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• The five principal challenges LRGs face in working to achieve the SDGs and other global agendas are: inadequate human resources or weak capacities; limited support from national governments (in terms of administrative and financial support, capacity building, human resources…); limited local interest and/or awareness (e.g. local governments do not understand the SDGs or do not find them relevant, or they perceive the SDGs to be an additional burden, not well adapted to local priorities); insufficient financial resources (other than national subsidies) and, in general, limited coordination with other levels of governments (e.g. overlapping responsibilities, difficulties in coordinating between national and local plans).

• The five principal benefits for LRGs in working to achieve the SDGs and other global agendas are: enhanced multi-level coordination including improved planning mechanisms at local level to integrate the SDGs and promote recovery; increased local interest and/or awareness as local governments gain a firmer grasp of the SDGs or better understanding of their relevance and no longer perceive the SDGs as a burden; adaptation of SDGs to better meet local priorities; introduction of legal and institutional reforms to empower local and regional governments (e.g. for the localisation of the SDGs and to recover from the pandemic); enhanced participation of local non-governmental stakeholders.

• The principal ways for partnerships and cooperation to manage the interlinkages, synergies and integrated approach promoted by the SDGs: the development of joint activities with external stakeholders (Civil Society Organisations, universities, think tanks, etc.); the setting up of inter-departmental working methods (e.g. collaboration with colleagues from other departments on thematic issues, the use of tools for collaborative work, such as the RFSC; or choosing to focus the work on one/a few SDG(s).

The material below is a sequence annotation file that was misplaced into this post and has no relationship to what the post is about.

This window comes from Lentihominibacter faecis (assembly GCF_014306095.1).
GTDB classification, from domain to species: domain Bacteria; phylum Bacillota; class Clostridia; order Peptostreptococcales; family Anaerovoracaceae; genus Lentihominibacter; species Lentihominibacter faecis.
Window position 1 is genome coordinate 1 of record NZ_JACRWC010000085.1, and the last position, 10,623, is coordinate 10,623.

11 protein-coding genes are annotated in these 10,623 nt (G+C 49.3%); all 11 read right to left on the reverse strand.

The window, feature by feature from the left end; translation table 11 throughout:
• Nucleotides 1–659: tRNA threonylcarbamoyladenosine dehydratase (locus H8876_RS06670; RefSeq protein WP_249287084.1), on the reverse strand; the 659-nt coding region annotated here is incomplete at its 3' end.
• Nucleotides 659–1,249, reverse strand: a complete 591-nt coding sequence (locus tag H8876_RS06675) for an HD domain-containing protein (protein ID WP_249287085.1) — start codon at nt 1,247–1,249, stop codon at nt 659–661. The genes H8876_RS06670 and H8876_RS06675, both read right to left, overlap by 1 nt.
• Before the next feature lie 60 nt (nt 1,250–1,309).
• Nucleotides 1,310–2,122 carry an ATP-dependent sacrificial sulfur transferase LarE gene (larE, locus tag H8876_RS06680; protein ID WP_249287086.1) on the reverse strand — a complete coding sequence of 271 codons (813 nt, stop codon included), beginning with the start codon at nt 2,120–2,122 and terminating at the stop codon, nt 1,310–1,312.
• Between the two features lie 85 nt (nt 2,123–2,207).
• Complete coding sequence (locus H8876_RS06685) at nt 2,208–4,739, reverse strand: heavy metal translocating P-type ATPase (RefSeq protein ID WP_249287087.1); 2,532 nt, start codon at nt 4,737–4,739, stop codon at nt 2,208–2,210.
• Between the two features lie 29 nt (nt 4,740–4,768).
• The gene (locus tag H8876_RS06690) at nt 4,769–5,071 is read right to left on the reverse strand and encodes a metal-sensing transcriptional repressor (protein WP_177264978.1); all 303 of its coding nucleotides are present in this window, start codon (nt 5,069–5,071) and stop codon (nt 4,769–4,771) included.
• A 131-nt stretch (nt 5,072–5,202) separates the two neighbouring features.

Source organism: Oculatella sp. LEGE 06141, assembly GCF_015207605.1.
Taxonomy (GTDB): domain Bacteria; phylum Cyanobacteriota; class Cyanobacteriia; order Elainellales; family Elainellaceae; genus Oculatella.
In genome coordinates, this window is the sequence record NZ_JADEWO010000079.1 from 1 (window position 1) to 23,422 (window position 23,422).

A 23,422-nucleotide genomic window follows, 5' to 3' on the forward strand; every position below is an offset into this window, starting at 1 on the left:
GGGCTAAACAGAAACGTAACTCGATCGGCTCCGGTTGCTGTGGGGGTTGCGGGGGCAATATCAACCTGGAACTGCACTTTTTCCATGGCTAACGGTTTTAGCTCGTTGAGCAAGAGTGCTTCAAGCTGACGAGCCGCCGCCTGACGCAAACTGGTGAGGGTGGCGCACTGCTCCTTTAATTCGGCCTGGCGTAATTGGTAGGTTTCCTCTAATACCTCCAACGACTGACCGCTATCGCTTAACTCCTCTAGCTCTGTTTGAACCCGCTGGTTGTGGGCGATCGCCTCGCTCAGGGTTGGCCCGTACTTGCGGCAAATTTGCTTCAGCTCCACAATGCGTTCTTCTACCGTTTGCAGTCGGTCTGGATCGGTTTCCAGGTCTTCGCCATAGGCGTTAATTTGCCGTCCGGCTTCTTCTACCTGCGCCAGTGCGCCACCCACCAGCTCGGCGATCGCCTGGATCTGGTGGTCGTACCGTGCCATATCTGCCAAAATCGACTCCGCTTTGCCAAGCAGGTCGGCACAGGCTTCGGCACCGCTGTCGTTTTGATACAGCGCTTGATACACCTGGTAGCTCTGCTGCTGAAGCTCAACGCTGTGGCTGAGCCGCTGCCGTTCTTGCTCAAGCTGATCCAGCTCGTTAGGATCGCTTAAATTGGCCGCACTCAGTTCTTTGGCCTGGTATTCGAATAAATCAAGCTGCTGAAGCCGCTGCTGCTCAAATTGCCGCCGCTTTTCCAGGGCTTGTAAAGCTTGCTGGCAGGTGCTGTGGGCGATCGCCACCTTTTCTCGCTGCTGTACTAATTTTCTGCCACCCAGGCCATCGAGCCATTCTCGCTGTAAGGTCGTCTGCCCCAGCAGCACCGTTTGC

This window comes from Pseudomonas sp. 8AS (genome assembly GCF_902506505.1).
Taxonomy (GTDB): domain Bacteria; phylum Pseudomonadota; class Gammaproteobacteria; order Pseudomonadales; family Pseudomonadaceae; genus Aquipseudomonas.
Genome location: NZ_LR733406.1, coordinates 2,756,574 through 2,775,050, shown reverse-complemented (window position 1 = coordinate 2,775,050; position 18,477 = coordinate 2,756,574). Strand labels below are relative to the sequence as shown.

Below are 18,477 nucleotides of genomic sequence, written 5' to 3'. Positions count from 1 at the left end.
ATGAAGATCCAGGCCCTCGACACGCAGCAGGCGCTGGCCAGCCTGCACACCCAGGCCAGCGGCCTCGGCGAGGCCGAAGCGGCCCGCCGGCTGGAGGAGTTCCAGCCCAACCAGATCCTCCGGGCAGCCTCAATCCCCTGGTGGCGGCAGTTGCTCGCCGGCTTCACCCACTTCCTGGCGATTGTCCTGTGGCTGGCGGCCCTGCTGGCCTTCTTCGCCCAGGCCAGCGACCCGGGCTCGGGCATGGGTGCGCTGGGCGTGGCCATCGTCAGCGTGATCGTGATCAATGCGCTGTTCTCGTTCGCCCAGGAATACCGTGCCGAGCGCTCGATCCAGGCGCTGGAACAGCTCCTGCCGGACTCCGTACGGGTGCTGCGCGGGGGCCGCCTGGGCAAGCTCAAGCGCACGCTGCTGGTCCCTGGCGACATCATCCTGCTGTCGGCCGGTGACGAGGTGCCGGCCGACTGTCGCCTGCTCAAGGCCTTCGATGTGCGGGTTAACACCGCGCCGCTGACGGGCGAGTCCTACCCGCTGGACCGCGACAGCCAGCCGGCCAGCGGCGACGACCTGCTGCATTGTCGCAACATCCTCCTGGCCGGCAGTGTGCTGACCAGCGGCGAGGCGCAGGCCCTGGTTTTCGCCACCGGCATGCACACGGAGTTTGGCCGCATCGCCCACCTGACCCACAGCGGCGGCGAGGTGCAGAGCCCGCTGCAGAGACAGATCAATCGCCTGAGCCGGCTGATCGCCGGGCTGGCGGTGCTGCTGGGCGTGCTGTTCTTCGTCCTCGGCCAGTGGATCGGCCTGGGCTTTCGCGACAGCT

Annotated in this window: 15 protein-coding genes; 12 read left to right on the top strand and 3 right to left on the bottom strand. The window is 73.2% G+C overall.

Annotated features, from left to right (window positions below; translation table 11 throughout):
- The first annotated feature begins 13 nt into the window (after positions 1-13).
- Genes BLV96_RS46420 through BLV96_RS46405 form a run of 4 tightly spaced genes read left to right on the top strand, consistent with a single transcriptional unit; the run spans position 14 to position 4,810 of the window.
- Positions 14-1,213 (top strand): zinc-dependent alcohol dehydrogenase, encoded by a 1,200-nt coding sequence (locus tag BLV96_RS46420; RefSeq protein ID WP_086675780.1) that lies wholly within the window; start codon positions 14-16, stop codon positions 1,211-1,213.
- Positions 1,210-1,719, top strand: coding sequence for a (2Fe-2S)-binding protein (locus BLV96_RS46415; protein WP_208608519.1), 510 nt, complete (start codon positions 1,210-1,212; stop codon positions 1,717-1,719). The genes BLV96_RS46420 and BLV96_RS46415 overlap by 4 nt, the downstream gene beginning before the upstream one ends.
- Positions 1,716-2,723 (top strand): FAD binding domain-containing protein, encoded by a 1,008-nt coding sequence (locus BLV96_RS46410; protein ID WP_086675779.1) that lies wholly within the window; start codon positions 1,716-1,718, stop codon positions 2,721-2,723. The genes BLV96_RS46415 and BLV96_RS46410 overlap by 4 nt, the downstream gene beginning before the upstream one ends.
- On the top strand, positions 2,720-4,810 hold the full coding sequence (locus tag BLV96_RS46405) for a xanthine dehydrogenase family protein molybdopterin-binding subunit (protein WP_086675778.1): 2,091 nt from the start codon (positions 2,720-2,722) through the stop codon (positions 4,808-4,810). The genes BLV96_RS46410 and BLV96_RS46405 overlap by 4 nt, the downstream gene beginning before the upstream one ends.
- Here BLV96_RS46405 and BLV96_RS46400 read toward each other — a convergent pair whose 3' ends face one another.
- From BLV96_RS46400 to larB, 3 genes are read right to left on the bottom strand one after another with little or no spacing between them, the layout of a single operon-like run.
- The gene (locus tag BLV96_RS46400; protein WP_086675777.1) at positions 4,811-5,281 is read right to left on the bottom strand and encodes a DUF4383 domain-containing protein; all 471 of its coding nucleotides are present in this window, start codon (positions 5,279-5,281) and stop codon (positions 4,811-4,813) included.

• The principal ways to address the international dimension of the SDGs: participation in European/international networks and fora (international events, campaigns, etc.); development of international/city-to-city or region-to-region partnerships (decentralised cooperation activities) and build-up of activities lobbying European/international organisations; development of training modules on how to integrate SDGs in decentralised cooperation.

• Results obtained from developing international partnerships through the SDG framework: it strengthens the work with European and international networks; it helps to revitalise existing international partnerships and develops new international partnerships; it enables collaboration with external stakeholders (Civil Society Organisations, universities, think tanks, etc.) and, owing to a common language and objective, it strengthens the collaboration with the national government.

• Ways to support non-EU partners in their efforts to localise the SDGs: study-visits and storytelling meetings to supercharge ideas; organisation of training and capacity building activities that foster mutual learning from creating local SDG strategies together based on common objectives and shared SDGs.

The way forward

Scope of the SDGs you are focusing on in your work with your international peers

If relevant, how would you assess the knowledge of your non-EU / non-European partner about the SDGs?